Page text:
1956 Egmond Caledonie JG 113/5

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Eric Griffiths was the guitarist in the original line up of The Quarrymen. In old photographs of the group, Griffiths is seen playing his 1956 Egmond Caledonie JG 113/5. His Caledonie was an inexpensive full-size, hollow body, non-cutaway, arch top Jazz Guitar with distinctive cat’s eye sound holes.
When John Lennon and his mate Pete Shotton formed their first group, The Black Jacks, they invited Eric Griffiths to join them. Although Griffiths was a rudimentary guitar player, he had recently acquired the new Caledonie. The fledgling skiffle group would quickly add a few more members and change their name to The Quarrymen.
One of the original surviving Quarrymen, Rod Davis, recalls that Griffiths first guitar was actually an Egmond Toledo 105/0 Flat Top.
Apparently, both Griffiths and Lennon (before he ordered his famous Gallotone Champion ) each had one of the Toledo models. The only difference was in their colors, with Griffiths guitar being more brownish and Lennon’s more reddish. Davis remembers that the pair even took a couple of guitar lessons using their Toledo’s.
Coincidentally, although they wouldn’t meet for well over a year yet, another future Quarrymen, George Harrison, also owned an Egmond Toledo guitar.
The history of Egmond guitars is an interesting one. In 1940, former railroad station-chief Uilke Egmond and his three sons Gerard, Dick and Jaap started to build guitars in a small workshop in Best, Holland. This workshop burned down two or three times, but despite that production and sales of Egmond guitars continued to go up.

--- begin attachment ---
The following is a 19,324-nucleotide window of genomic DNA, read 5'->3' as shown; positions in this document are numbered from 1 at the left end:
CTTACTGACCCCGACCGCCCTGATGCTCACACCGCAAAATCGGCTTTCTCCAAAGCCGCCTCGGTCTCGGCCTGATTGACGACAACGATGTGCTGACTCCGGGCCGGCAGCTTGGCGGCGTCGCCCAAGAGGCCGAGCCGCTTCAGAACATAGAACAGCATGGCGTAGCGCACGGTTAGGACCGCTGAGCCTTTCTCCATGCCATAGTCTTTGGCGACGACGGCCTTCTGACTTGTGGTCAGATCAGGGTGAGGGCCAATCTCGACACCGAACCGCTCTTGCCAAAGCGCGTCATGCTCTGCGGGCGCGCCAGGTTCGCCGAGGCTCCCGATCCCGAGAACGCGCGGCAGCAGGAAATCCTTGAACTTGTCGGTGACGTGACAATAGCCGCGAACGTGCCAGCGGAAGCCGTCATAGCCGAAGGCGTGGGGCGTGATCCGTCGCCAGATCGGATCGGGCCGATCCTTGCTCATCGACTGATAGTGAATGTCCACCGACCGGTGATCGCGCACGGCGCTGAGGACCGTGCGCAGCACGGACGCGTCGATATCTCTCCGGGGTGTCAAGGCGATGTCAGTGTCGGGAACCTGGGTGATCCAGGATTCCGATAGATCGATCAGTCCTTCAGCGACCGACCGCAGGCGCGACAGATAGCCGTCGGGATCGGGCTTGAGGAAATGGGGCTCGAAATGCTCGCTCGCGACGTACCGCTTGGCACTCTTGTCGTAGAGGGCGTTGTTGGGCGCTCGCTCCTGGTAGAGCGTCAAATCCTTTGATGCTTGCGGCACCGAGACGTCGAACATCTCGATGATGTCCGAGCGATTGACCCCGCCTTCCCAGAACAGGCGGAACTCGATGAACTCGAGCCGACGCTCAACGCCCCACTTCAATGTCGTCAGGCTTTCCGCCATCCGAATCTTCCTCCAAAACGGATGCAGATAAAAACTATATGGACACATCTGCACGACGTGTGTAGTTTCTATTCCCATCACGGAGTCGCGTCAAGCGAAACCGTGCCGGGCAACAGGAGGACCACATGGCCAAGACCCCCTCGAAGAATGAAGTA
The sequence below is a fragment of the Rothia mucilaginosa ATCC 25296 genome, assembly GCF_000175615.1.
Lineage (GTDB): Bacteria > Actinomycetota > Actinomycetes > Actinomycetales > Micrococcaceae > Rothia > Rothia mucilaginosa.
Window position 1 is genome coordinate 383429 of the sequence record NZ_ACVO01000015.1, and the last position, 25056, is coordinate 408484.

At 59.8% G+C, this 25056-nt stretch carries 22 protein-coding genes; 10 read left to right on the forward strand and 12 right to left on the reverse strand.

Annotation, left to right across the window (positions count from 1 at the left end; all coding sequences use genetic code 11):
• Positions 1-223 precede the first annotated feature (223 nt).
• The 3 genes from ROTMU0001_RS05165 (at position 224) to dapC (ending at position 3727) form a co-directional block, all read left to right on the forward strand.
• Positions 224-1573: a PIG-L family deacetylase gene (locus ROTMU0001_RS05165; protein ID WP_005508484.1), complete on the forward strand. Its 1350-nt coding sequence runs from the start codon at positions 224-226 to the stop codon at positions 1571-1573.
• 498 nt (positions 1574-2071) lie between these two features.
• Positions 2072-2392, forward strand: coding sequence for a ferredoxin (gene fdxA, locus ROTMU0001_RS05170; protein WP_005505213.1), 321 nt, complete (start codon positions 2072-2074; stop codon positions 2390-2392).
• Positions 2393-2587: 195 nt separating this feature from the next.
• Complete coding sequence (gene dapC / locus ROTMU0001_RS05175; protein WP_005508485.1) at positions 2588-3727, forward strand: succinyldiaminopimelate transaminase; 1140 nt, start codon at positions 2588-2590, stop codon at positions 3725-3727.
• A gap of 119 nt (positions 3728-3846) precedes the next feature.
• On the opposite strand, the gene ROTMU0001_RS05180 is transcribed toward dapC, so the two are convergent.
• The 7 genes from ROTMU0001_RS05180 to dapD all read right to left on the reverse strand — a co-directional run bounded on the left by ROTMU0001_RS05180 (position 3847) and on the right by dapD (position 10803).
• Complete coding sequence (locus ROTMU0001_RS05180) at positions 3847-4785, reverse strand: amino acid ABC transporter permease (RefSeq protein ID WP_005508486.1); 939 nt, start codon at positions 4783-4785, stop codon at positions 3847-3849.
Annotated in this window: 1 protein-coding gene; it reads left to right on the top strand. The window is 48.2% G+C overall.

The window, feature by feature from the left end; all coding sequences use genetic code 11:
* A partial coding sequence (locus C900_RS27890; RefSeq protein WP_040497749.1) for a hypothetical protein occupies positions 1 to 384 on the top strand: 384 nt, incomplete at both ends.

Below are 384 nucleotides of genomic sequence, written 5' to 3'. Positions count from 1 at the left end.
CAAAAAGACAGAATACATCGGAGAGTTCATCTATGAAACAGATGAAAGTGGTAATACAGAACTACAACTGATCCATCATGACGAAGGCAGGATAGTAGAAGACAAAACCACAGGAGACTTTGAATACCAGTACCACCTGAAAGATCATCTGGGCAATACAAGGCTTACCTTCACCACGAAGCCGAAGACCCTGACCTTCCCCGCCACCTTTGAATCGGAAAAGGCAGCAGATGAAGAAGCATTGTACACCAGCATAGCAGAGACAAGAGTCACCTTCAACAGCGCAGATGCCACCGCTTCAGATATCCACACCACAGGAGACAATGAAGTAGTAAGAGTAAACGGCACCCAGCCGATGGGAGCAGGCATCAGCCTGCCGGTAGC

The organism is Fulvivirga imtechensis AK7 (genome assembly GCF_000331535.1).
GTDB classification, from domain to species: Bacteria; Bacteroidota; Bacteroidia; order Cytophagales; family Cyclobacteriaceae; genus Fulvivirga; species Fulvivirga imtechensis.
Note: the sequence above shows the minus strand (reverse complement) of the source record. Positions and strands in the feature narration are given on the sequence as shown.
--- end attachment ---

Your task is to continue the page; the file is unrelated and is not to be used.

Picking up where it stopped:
Egmond became known in Europe for producing low-quality, low-cost guitars whose availability to budding young guitar players in the 1950’s was essential. In 1961, the Egmond guitar factory was formally established.
With the beginning of the Beat boom era, guitar building and selling expanded rapidly and soon more than 200 guitar builders were employed by the factory. As a result, Egmond became one of the largest guitar manufacturers in Europe. In addition to the factory, the Egmond family also ran the Musica music store. Egmond would cease to exist in the early 1980’s.
When Paul McCartney joined The Quarrymen in 1957, he was originally slotted in to be the lead guitarist. However, McCartney was unable to perform this function during his one public attempt and The Quarrymen decided that neither McCartney nor Griffiths were suitable lead guitar players.
When George Harrison was eventually brought in as lead guitarist, the folklore goes that the band members suggested Griffiths buy an electric bass and amplifier. As Griffiths was unable to afford these items, he was not invited to McCartney's house for the next rehearsal.
When he coincidently phoned them during the practice session, Griffiths was informed that he was no longer in The Quarrymen.
The rare and hard to find 1956 Egmond Caledonie JG 113/5 in our collection is identical to the one owned by Eric Griffiths.57_gallotone.html57_gallotone.htmlegmond_105_0.htmlshapeimage_5_link_0shapeimage_5_link_1shapeimage_5_link_2
Eric Griffiths, far left, playing his 1956 Egmond Caledonie JG 113/5 on stage with The Quarrymen

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